In accordance with ORS 305.157, the director of the Oregon Department of Revenue (“DOR”) ordered an automatic extension of the 2019 tax year income tax filing and payment due dates. Oregon now joins several other states and the U.S. Department of the Treasury in this regard.
For Oregon personal income taxpayers, the order means:
- The Oregon income tax return filing due date for tax year 2019 is automatically extended from April 15, 2020 to July 15, 2020.
- The Oregon income tax payment deadline for payments due with the 2019 tax year return is automatically extended to July 15, 2020.
- The time for making estimated tax payments for tax year 2020 is not extended.
- The tax year 2019 six-month extension to file, if requested, continues to extend only the filing deadline until October 15, 2020.
- Taxpayers do not need to file any additional forms or notify the DOR to qualify for this Oregon tax filing and payment extension.
Charitable organizations work hard to maintain exempt status. These organizations operate in a highly regulated landscape: In exchange for enjoying freedom from income taxes, they must comply with strict organizational and operational rules. Even before the Tax Cuts and Jobs Act (“TCJA”), adhering to these rules required constant oversight. The TCJA changes the rules, impacting both the operations and funding of these organizations.
On the operational side, we review below: Changes to the rules on unrelated business taxable income and employee fringe benefits, the new excise taxes imposed on executive compensation, and college and university endowments, and changes to substantiation requirements for certain donations.
On the funding side, we review below: How changes to the standard deduction (addressed in more detail in a prior blog post), cash contribution limits, deductions for payments to colleges and universities for the right to purchase athletic event tickets, and the estate tax may impact donors and charitable giving patterns.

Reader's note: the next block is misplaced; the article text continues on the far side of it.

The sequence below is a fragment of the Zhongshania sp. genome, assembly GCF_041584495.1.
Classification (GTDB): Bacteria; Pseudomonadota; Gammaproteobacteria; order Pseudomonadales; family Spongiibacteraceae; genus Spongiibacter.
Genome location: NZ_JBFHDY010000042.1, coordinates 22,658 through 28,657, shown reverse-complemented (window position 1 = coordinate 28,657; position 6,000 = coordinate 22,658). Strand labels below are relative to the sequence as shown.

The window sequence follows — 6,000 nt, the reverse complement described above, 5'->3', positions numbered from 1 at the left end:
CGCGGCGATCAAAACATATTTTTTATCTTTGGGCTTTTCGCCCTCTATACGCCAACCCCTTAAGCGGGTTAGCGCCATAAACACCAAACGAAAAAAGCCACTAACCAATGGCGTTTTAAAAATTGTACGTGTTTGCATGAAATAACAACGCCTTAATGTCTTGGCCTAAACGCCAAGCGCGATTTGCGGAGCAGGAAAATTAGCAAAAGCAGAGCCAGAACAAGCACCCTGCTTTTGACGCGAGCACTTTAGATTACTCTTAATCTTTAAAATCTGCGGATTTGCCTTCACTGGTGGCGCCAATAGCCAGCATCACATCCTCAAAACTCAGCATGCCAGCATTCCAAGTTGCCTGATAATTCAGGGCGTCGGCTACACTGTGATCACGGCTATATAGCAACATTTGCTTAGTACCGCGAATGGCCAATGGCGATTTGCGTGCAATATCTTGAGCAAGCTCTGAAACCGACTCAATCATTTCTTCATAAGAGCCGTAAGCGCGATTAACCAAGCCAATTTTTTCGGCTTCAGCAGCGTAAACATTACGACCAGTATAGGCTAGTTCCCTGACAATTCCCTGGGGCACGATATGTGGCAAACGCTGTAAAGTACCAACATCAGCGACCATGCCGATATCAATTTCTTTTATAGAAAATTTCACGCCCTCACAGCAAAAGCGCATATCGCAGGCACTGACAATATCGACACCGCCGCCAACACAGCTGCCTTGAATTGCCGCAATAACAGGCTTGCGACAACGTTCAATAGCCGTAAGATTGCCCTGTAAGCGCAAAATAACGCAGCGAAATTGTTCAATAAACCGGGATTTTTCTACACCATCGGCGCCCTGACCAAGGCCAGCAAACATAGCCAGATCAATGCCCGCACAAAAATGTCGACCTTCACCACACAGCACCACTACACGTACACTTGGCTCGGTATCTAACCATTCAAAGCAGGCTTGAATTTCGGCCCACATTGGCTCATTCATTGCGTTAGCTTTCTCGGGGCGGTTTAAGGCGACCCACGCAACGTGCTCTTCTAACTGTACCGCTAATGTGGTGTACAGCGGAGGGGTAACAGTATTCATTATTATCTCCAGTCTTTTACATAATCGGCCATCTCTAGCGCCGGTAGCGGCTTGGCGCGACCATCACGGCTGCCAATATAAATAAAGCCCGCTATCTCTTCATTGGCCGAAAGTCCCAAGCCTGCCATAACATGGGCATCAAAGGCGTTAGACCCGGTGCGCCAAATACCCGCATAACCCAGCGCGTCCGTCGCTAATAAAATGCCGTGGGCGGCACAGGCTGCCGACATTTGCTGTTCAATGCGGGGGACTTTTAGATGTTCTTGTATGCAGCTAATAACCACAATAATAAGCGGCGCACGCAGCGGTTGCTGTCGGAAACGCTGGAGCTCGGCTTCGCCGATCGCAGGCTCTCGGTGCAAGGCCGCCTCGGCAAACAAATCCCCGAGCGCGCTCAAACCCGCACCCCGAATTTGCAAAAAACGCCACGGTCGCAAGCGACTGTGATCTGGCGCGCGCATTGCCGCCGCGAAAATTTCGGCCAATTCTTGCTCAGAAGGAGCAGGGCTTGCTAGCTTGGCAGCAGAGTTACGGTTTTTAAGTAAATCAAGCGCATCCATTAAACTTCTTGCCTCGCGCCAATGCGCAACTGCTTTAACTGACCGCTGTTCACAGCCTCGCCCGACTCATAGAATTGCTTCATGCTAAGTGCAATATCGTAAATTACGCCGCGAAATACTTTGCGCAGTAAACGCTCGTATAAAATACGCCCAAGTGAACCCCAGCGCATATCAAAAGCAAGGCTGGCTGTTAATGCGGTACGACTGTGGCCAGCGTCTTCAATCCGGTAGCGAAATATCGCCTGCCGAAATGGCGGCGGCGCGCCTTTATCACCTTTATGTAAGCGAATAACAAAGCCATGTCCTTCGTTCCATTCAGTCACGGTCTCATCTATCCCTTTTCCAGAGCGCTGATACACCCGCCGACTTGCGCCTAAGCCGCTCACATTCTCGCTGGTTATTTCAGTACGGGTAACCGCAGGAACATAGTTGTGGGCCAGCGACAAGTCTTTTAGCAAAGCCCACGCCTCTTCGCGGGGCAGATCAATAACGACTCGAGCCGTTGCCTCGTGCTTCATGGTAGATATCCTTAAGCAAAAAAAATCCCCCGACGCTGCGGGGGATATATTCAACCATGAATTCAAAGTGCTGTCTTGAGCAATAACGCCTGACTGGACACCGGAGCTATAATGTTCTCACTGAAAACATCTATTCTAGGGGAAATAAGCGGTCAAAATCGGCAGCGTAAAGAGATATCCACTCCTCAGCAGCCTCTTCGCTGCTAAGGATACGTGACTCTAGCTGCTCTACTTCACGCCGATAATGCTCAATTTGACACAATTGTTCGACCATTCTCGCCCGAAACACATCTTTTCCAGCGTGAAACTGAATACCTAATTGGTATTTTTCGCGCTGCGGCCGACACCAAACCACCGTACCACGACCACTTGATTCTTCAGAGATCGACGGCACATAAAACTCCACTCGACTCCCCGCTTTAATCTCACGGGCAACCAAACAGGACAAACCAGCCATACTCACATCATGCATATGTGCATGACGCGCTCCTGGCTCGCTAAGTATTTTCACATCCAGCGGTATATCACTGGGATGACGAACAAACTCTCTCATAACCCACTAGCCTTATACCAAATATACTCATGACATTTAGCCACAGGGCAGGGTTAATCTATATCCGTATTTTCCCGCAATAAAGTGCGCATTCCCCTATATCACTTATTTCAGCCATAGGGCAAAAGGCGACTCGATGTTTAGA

In November 2016, the Board of Commissioners of Cook County, Illinois, passed (by a slim margin of one vote) the Sweetened Beverage Tax Ordinance (“Soda Tax”). It imposed a tax at the rate of one-cent-per-ounce for all sweetened beverages sold at the retail level in the county.
The Soda Tax was expected to generate $200 million a year for Cook County. If you assume a population of 5.2 million in Cook County (home to the city of Chicago), the annual tax collections equate each citizen consuming over 10 ounces of sweetened beverages per day. That is an alarming figure. Factoring in visitors to the county, the number is likely a bit less than that figure, but nevertheless the number, or shall I say, “consumption assumption,” is definitely larger than one would expect.
Larry J. Brant
Larry J. Brant is a Shareholder in Foster Garvey, a law firm based out of the Pacific Northwest, with offices in Seattle, Washington; Portland, Oregon; Washington, D.C.; New York, New York, Spokane, Washington; and Beijing, China. Mr. Brant practices in the Portland office. His practice focuses on tax, tax controversy and transactions. Mr. Brant is a past Chair of the Oregon State Bar Taxation Section. He was the long-term Chair of the Oregon Tax Institute, and is currently a member of the Board of Directors of the Portland Tax Forum. Mr. Brant has served as an adjunct professor, teaching corporate taxation, at Northwestern School of Law, Lewis and Clark College. He is an Expert Contributor to Thomson Reuters Checkpoint Catalyst. Mr. Brant is a Fellow in the American College of Tax Counsel. He publishes articles on numerous income tax issues, including Taxation of S Corporations, Reasonable Compensation, Circular 230, Worker Classification, IRC § 1031 Exchanges, Choice of Entity, Entity Tax Classification, and State and Local Taxation. Mr. Brant is a frequent lecturer at local, regional and national tax and business conferences for CPAs and attorneys. He was the 2015 Recipient of the Oregon State Bar Tax Section Award of Merit.
Upcoming Speaking Engagements
- “The Road Between Subchapter C and Subchapter S – It May Be a Well-Traveled Two-Way Thoroughfare, But It Isn’t Free of Potholes and Obstacles,” Portland Tax ForumVirtual Event, 9.24.20
- “The Road Between Subchapter C and Subchapter S – It May Be a Well-Traveled Two-Way Thoroughfare, But It Isn’t Free of Potholes and Obstacles,” Oregon Association of Tax ConsultantsBeaverton, OR, To be rescheduled
- To be rescheduled